Rehabilitation for patients with chronic obstructive pulmonary disease
- Ghassan F. SalmanAffiliated with Email author
- , Michael C. Mosier
- , Brent W. Beasley
- , David R. Calkins
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OBJECTIVE: To develop a meta-analysis to determine the effectiveness of rehabilitation in patients with chronic obstructive pulmonary disease (COPD).
DATA SOURCES: MEDLINE, CINHAL, and Cochrane Library searches for trials of rehabilitation for COPD patients. Abstracts presented at national meetings and the reference lists of pertinent articles were reviewed.
STUDY SELECTION: Studies were included if: trials were randomized; patients were symptomatic with forced expiratory volume in one second (FEV1) <70% or FEV1 divided by forced vital capacity (FEV1/FVC) <70% predicted; rehabilitation group received at least 4 weeks of rehabilitation; control group received no rehabilitation; and outcome measures included exercise capacity or shortness of breath. We identified 69 trials, of which 20 trials were included in the final analysis.
DATA EXTRACTION: Effect of rehabilitation was calculated as the standardized effect size (ES) using random effects estimation techniques.
RESULTS: The rehabilitation groups of 20 trials (979 patients) did significantly better than control groups on walking test (ES=0.71; 95% confidence interval [95% CI], 0.43 to 0.99). The rehabilitation groups of 12 trials (723 patients) that used the Chronic Respiratory Disease Questionnaire had less shortness of breath than did the control groups (ES=0.62; 95% CI, 0.35 to 0.89). Trials that used respiratory muscle training only showed no significant difference between rehabilitation and control groups, whereas trials that used at least lower-extremity training showed that rehabilitation groups did significantly better than control groups on walking test and shortness of breath. Trials that included severe COPD patients showed that rehabilitation groups did significantly better than control groups only when the rehabilitation programs were 6 months or longer. Trials that included mild/moderate COPD patients showed that rehabilitation groups did significantly better than control groups with both short- and long-term rehabilitation programs.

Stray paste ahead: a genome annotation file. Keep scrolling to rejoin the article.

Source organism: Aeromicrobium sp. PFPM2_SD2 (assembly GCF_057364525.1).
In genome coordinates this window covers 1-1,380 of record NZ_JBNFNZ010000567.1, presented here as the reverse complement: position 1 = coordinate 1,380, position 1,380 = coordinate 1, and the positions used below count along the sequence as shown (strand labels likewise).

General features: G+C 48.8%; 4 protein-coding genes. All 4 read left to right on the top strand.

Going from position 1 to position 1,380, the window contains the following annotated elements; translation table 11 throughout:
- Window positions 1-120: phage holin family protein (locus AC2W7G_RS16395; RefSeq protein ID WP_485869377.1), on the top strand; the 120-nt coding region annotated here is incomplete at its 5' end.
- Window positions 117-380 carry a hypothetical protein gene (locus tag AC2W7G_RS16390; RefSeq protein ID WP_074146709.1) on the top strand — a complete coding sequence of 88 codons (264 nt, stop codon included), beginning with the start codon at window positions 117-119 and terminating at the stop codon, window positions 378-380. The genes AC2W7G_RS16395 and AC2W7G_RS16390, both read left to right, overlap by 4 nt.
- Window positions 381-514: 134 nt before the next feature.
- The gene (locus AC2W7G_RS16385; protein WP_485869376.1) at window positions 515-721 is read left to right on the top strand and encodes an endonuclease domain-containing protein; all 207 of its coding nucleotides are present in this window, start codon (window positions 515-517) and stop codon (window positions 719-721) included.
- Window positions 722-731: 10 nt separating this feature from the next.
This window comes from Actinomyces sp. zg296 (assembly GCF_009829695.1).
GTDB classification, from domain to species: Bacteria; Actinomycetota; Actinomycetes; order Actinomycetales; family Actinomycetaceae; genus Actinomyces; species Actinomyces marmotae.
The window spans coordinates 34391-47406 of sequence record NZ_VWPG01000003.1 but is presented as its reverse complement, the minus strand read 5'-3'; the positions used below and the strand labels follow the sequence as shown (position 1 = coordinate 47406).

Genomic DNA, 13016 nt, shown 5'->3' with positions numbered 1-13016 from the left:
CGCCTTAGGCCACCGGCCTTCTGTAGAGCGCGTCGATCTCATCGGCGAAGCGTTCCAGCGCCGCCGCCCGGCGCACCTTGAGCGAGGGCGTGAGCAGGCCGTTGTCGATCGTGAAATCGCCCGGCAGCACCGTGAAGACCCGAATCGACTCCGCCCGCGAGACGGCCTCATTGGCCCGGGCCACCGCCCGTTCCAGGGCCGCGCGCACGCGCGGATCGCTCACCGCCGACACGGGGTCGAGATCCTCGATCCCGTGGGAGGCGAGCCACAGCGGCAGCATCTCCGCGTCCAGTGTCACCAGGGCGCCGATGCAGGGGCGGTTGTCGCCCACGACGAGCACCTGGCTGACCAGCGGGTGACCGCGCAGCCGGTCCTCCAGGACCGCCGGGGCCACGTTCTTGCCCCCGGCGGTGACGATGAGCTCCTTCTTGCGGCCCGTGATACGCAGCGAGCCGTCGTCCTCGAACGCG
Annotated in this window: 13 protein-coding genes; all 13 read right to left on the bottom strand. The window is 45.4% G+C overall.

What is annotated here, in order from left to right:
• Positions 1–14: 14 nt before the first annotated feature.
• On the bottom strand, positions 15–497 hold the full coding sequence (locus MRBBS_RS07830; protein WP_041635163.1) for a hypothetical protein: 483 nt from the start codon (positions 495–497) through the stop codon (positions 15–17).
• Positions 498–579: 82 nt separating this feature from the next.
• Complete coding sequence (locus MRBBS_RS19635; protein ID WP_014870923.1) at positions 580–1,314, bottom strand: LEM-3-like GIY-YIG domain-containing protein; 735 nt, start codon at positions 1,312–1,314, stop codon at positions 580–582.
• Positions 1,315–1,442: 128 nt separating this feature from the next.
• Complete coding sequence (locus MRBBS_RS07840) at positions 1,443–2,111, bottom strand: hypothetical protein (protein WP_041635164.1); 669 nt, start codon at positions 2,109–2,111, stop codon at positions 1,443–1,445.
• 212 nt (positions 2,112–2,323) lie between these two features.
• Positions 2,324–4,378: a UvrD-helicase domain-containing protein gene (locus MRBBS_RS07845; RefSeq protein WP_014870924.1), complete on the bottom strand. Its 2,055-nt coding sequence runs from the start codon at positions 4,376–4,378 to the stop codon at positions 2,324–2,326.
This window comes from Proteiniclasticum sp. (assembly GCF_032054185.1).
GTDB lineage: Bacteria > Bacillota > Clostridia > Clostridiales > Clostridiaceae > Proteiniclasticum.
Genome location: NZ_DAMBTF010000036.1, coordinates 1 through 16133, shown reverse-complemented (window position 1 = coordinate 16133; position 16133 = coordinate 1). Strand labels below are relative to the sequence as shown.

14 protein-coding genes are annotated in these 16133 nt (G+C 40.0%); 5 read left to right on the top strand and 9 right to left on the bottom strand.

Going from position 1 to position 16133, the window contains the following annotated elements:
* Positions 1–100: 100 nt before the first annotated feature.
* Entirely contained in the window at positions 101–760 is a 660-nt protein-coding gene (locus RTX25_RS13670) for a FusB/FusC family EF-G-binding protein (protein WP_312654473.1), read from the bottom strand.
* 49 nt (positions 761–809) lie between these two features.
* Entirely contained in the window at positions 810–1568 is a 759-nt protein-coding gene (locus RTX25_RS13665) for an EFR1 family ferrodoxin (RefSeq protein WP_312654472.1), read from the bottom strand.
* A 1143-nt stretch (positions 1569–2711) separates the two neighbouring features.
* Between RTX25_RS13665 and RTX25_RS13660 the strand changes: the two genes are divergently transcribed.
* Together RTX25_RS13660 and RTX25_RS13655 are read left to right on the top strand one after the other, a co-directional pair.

CONCLUSION: COPD patients who receive rehabilitation have a better exercise capacity and they experience less shortness of breath than patients who do not receive rehabilitation. COPD patients may benefit from rehabilitation programs that include at least lower-extremity training. Patients with mild/moderate COPD benefit from short- and long-term rehabilitation, whereas patients with severe COPD may benefit from rehabilitation programs of at least 6 months.
Key wordsrehabilitation obstructive lung disease shortness of breath exercise review
- Rehabilitation for patients with chronic obstructive pulmonary disease
Journal of General Internal Medicine
Volume 18, Issue 3 , pp 213-221
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- obstructive lung disease
- shortness of breath
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